So when Lance was born on Jan. 13, 1987, there was really no question as to what sport he’d play. Now, nearly half a century since Jack’s first junior high practice, Lance is playing on the same field his father and grandfather played on so many years ago. Last season, when Centralia defeated Lawson 42-0, Lance claimed the state championship that eluded both his elders.

“It’s pretty crazy,” Lance says. “Thinking that they played here, they practiced here and they got yelled at here just like I do every day.”

Family members say the passion for football is strongest in the third member of the Reams family to pass through Centralia’s program.

“It’s that third generation love for football,” Brenda said. “It’s getting stronger with each generation. When Lance grows up and has kids, there’s no telling what will happen. They’ll probably live in a football house.”

Naturally, Jack and Rusty have tried to impart as much knowledge as possible onto the family’s current Panther. Rusty, who heads Centralia’s youth football team for fifth and sixth graders, acts as his son’s at-home coach. The two routinely review tapes of Lance’s games, with the elder offering suggestions and constructive criticisms where he sees necessary.

“It’s very beneficial to me,” Lance says of the review sessions. “It’s where I’m taught what I’m doing wrong, whether it’s physically or mentally.”

On the other hand, having two former players around has its downside. Dad and Grandpa have proved harsh critics, setting high standards and expecting nothing less than perfection.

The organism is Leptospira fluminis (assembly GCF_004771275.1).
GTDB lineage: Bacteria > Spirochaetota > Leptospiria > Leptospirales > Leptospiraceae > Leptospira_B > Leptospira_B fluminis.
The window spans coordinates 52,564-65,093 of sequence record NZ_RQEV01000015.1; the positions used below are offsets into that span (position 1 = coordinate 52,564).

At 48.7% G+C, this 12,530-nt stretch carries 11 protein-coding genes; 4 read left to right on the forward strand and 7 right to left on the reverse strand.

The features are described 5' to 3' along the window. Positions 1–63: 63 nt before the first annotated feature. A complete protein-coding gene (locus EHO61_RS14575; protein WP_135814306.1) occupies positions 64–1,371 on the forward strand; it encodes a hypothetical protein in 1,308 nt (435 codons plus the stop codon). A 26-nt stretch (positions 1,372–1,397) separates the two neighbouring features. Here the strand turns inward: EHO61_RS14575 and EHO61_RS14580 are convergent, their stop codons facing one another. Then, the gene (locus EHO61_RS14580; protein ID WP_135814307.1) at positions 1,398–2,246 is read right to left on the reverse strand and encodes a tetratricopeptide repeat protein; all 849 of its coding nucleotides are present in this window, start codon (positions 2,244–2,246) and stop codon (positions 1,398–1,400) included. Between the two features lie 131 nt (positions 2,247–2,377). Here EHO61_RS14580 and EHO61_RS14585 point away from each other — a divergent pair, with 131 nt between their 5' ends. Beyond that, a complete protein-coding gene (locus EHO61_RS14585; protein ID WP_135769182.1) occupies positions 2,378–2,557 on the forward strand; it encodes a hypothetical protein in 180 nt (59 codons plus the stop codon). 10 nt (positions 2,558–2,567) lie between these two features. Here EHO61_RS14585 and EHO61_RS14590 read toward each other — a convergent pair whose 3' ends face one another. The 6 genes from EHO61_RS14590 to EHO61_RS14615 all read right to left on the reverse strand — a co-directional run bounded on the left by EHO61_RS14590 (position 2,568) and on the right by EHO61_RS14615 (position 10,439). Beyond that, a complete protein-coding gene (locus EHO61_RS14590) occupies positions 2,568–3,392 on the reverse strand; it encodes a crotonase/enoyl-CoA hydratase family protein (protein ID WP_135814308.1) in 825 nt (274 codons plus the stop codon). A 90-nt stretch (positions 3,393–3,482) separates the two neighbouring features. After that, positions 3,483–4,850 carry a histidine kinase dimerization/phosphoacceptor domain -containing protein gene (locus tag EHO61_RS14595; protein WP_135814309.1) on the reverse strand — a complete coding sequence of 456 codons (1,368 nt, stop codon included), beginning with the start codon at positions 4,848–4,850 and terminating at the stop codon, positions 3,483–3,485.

It’s especially rough after a bad game.

“He doesn’t want to see his dad after a bad game,” says Lance’s mother, Pam. “He’ll go to his room for the night, and it usually gets real quiet around the house. And then the next day, that’s when they’ll start talking about it.”

But the post-game rants, however severe, have no doubt paid dividends. Last June, Lance kicked off his summer, during which he attended six football camps at various universities across the country, by winning the Best Lineman award at MU’s Full Contact Camp, and last March, he earned an invite to the prestigious Nike Combine in Iowa City, Iowa.

Several universities, including Kansas, Missouri and Oklahoma State, are recruiting him. Kansas is showing the most interest.

“They call about once a week,” Lance says. “Oklahoma State called the other day.”

Now that Centralia is officially out of the state high school playoff picture (the Panthers finished 5-5 after losing their last game 42-8 to Westran), the family’s attention has turned to the future.

Back in the living room, the Reams speak with excitement about the prospect of watching Lance play college football. Dad and Grandpa would love the football bond to continue, no matter how many miles separate the generations. Neither Jack nor Rusty played in college, although Rusty planned to play at Marshall, before more pressing matters came along.

“I had one on the way,” he said laughing, referring to Lance’s birth.

Brenda, for her part, would have no problem putting the family van to use each Saturday for a trip to Lawrence.

“Oh, we’ll be there,” Brenda says. “If Lance is playing football, we’ll be there.”